In 1840s England, acclaimed but overlooked fossil hunter Mary Anning and a young woman sent to convalesce by the sea develop an intense relationship, altering both of their lives forever.
Following up his critically acclaimed debut God’s Own Country (2017), Francis Lee is back with the highly-anticipated Ammonite. Focusing on the life of Mary Anning (Kate Winslet), the unsung pioneer of palaeontology, Lee reimagines this extraordinary woman’s private life as a queer romance with her friend, Charlotte Murchison (Saoirse Ronan).
Switching the Yorkshire Dales for the equally weather-battered coastal town of Lyme Regis (specifically a World Heritage Site known as the Jurassic Coast), we meet Anning meticulously at work in the shop she runs with her mother Molly (Gemma Jones), polishing and chipping away at fossils or creating shell-lined mirrors and other tat to sell to tourists. Her quiet and closed off life is disrupted with a visit by geologist Roderick Murchison (James McArdle), who entrusts Anning with the care and companionship of his wife Mary (who’s suffering from “melancholia”) for a “premium price.” Living in poverty and unable to turn down valuable cash, Anning reluctantly accepts Mr Murchison’s offer.
Ammonite moves at a snails pace; it’s pensive, but slightly undermined by some rather on the nose allegories (Charlotte staring at a butterfly trapped in a glass springs to mind). One can feel the harsh setting as Anning snuggles herself under several layers in bed, when the cold waves violently crash against the shore, as she and her mother obsessively clean a collection of eight white ornaments (which come to bear some significance), and through their meagre meals of vegetable broth. Because of this, Anning and Charlotte’s first touches feel extremely tender (a pat on the back, a peck on the cheek which develops into a kiss), and are a gentle break from the harsh poverty and mucky work.
This conjures memories of God’s Own Country, where Johnny and Gheorghe’s first touches are similarly tender after their hard work on the farm. But the romance between Anning and Charlotte just doesn’t quite take off in the same way it did with those men. Whereas Johnny eventually opens, Anning stays very much locked off, and so Ammonite may go against expectations. There are a couple of excellently choreographed sex scenes (which Winslet and Ronan organised themselves), but the emotional connection just isn’t there in the same way it was in God’s Own Country. Most of the connection between Anning and Charlotte in Ammonite seems to be mostly physical. Although they do eventually warm to each other and ‘unlock’ one another’s more positive traits (Charlotte, for example, becomes slightly more confident), it doesn’t feel like we see enough of this to invest ourselves in their relationship.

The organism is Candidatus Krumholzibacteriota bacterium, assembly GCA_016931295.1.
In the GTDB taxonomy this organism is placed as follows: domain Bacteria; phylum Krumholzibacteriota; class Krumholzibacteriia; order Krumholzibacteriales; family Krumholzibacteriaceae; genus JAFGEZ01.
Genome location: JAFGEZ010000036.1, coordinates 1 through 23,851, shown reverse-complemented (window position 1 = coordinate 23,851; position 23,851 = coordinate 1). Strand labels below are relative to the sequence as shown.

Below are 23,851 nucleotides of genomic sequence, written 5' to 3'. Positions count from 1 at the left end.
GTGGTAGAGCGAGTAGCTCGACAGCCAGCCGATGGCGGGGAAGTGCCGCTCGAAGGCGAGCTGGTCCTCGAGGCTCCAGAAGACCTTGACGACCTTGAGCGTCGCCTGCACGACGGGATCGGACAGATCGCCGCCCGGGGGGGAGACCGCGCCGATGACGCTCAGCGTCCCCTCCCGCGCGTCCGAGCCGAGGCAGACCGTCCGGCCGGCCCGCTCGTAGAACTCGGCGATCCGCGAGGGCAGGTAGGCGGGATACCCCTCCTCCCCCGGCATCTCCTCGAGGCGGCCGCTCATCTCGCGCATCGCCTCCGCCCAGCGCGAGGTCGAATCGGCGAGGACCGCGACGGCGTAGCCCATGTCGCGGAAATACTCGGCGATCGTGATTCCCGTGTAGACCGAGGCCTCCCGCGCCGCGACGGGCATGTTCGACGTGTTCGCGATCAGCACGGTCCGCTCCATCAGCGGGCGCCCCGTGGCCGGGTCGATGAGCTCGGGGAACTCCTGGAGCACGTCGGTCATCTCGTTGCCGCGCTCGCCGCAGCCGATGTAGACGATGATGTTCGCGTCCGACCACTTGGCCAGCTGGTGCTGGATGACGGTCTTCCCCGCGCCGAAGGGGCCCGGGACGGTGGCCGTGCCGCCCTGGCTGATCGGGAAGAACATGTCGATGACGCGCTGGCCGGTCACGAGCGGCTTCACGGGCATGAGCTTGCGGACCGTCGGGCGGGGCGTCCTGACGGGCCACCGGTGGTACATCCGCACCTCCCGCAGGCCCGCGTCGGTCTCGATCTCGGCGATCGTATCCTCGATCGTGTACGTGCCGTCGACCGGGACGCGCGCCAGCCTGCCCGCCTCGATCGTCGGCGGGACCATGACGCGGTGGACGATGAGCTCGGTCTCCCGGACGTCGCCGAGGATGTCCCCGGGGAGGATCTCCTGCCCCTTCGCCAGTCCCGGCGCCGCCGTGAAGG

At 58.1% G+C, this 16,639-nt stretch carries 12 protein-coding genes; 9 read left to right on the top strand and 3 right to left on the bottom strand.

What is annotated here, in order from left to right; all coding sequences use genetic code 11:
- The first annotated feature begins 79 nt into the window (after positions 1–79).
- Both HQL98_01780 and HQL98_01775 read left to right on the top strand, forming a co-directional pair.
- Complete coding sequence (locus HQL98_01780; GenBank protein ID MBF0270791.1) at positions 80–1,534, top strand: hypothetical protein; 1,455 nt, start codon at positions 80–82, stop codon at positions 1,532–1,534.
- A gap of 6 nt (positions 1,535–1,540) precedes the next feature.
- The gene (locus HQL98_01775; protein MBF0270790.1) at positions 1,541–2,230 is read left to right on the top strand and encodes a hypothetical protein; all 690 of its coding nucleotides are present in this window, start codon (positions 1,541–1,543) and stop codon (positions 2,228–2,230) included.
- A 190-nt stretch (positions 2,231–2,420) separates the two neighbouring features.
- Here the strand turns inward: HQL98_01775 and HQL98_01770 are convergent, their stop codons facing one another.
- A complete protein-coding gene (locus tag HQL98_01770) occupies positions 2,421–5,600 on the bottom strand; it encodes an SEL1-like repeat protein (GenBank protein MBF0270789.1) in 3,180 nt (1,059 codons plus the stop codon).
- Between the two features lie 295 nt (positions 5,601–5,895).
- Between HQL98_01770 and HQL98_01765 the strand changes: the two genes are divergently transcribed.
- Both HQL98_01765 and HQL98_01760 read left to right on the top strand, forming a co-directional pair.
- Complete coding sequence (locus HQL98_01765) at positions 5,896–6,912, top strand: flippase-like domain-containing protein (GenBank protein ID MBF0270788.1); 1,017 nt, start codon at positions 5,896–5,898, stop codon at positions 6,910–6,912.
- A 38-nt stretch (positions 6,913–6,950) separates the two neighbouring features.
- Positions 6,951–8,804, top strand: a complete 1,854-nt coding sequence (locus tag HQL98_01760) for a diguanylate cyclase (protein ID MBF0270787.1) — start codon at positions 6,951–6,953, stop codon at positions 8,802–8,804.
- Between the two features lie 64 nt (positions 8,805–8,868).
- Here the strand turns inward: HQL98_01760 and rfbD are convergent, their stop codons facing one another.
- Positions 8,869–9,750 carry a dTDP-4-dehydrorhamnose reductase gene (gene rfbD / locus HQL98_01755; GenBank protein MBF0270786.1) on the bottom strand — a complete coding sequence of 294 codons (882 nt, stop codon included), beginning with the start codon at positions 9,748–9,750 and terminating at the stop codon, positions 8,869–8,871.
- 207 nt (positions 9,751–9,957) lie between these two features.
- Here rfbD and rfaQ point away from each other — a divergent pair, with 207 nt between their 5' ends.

Perhaps it’s unfair to make this comparison. After all, many have similarly been comparing Ammonite to Portrait of a Lady on Fire (2019) because of some parallels. This will undoubtedly affect audience expectations, perhaps unfairly so, but Ammonite works much better as a character study of Mary Anning, with a cute queer romance to boot, rather than an out-and-out lesbian romantic drama.
To their credit, Winslet and Ronan turn in solid performances. But for the reason above, it’s Winslet who truly shines, as she’s able to reveal so much with just a mere glance. In interviews, the actress mentions how much she threw herself into this role, learning how to dig for fossils and draw her finds. She’s a powerhouse and carries much of the film. But as good as each actor is in their individual roles, there’s a lack of chemistry and romantic spark between them that prevents any sort of emotional impact.
There’s no record of Mary Anning’s romantic life, so it’s important to not that this is certainly not a biopic. After some initial backlash regarding the lesbian story, Francis Lee defended (rightly) his narrative choices. Despite there being no evidence Anning was a lesbian, equally there’s none that points to any heterosexual relations either. There have been many instances where historic figures have had their queer lives airbrushed from history (many people learned about Alan Turing post-The Imitation Game) so why not do the opposite?
Ultimately, Ammonite lacks the emotional depth of Lee’s last work and is far from the God-tier cinema that was Portrait of a Lady on Fire. Francis Lee is an excellent filmmaker, however, and audiences should look forward to his next picture. But, unfortunately, Ammonite doesn’t quite meet his own high standard.
UK • AUSTRALIA • USA | 120 MINUTES | 1.85:1 | COLOUR | ENGLISH
writer & director: Francis Lee.
starring: Kate Winslet, Saoirse Ronan, Gemma Jones, James McArdle, Alex Secăreanu & Fiona Shaw.